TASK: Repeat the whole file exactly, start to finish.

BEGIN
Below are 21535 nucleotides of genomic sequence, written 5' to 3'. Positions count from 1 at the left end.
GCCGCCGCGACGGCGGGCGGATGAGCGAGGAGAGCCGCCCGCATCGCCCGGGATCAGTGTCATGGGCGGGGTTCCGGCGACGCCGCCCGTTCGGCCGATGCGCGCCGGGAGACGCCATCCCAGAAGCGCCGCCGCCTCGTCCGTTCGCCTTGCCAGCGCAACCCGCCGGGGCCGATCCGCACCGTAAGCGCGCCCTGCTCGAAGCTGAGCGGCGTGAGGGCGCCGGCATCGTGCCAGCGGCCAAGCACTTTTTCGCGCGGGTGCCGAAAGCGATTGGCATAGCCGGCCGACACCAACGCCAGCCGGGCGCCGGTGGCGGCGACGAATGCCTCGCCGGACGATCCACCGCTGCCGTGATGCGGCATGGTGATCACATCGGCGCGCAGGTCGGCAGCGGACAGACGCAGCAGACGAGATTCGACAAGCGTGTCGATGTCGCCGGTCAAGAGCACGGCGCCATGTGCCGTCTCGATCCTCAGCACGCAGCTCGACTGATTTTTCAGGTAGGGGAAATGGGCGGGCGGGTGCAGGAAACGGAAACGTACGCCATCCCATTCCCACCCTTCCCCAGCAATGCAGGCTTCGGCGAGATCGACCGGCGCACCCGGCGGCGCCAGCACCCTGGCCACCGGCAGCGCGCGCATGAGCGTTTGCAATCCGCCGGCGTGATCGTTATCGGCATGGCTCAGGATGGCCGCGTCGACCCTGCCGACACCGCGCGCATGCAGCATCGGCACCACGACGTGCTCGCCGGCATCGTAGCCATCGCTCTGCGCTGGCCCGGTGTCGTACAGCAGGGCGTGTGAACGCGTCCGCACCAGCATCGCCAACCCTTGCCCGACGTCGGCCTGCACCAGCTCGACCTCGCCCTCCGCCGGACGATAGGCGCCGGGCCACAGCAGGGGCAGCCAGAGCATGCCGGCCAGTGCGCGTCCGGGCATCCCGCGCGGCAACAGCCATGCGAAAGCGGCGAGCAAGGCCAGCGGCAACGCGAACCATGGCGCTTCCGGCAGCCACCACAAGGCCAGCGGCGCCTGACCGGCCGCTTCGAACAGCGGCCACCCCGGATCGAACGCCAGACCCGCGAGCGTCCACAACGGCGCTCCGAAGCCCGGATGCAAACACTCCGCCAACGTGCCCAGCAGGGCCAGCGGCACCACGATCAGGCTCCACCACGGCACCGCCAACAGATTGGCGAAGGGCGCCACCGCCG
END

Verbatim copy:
Below are 21535 nucleotides of genomic sequence, written 5' to 3'. Positions count from 1 at the left end.
GCCGCCGCGACGGCGGGCGGATGAGCGAGGAGAGCCGCCCGCATCGCCCGGGATCAGTGTCATGGGCGGGGTTCCGGCGACGCCGCCCGTTCGGCCGATGCGCGCCGGGAGACGCCATCCCAGAAGCGCCGCCGCCTCGTCCGTTCGCCTTGCCAGCGCAACCCGCCGGGGCCGATCCGCACCGTAAGCGCGCCCTGCTCGAAGCTGAGCGGCGTGAGGGCGCCGGCATCGTGCCAGCGGCCAAGCACTTTTTCGCGCGGGTGCCGAAAGCGATTGGCATAGCCGGCCGACACCAACGCCAGCCGGGCGCCGGTGGCGGCGACGAATGCCTCGCCGGACGATCCACCGCTGCCGTGATGCGGCATGGTGATCACATCGGCGCGCAGGTCGGCAGCGGACAGACGCAGCAGACGAGATTCGACAAGCGTGTCGATGTCGCCGGTCAAGAGCACGGCGCCATGTGCCGTCTCGATCCTCAGCACGCAGCTCGACTGATTTTTCAGGTAGGGGAAATGGGCGGGCGGGTGCAGGAAACGGAAACGTACGCCATCCCATTCCCACCCTTCCCCAGCAATGCAGGCTTCGGCGAGATCGACCGGCGCACCCGGCGGCGCCAGCACCCTGGCCACCGGCAGCGCGCGCATGAGCGTTTGCAATCCGCCGGCGTGATCGTTATCGGCATGGCTCAGGATGGCCGCGTCGACCCTGCCGACACCGCGCGCATGCAGCATCGGCACCACGACGTGCTCGCCGGCATCGTAGCCATCGCTCTGCGCTGGCCCGGTGTCGTACAGCAGGGCGTGTGAACGCGTCCGCACCAGCATCGCCAACCCTTGCCCGACGTCGGCCTGCACCAGCTCGACCTCGCCCTCCGCCGGACGATAGGCGCCGGGCCACAGCAGGGGCAGCCAGAGCATGCCGGCCAGTGCGCGTCCGGGCATCCCGCGCGGCAACAGCCATGCGAAAGCGGCGAGCAAGGCCAGCGGCAACGCGAACCATGGCGCTTCCGGCAGCCACCACAAGGCCAGCGGCGCCTGACCGGCCGCTTCGAACAGCGGCCACCCCGGATCGAACGCCAGACCCGCGAGCGTCCACAACGGCGCTCCGAAGCCCGGATGCAAACACTCCGCCAACGTGCCCAGCAGGGCCAGCGGCACCACGATCAGGCTCCACCACGGCACCGCCAACAGATTGGCGAAGGGCGCCACCGCCG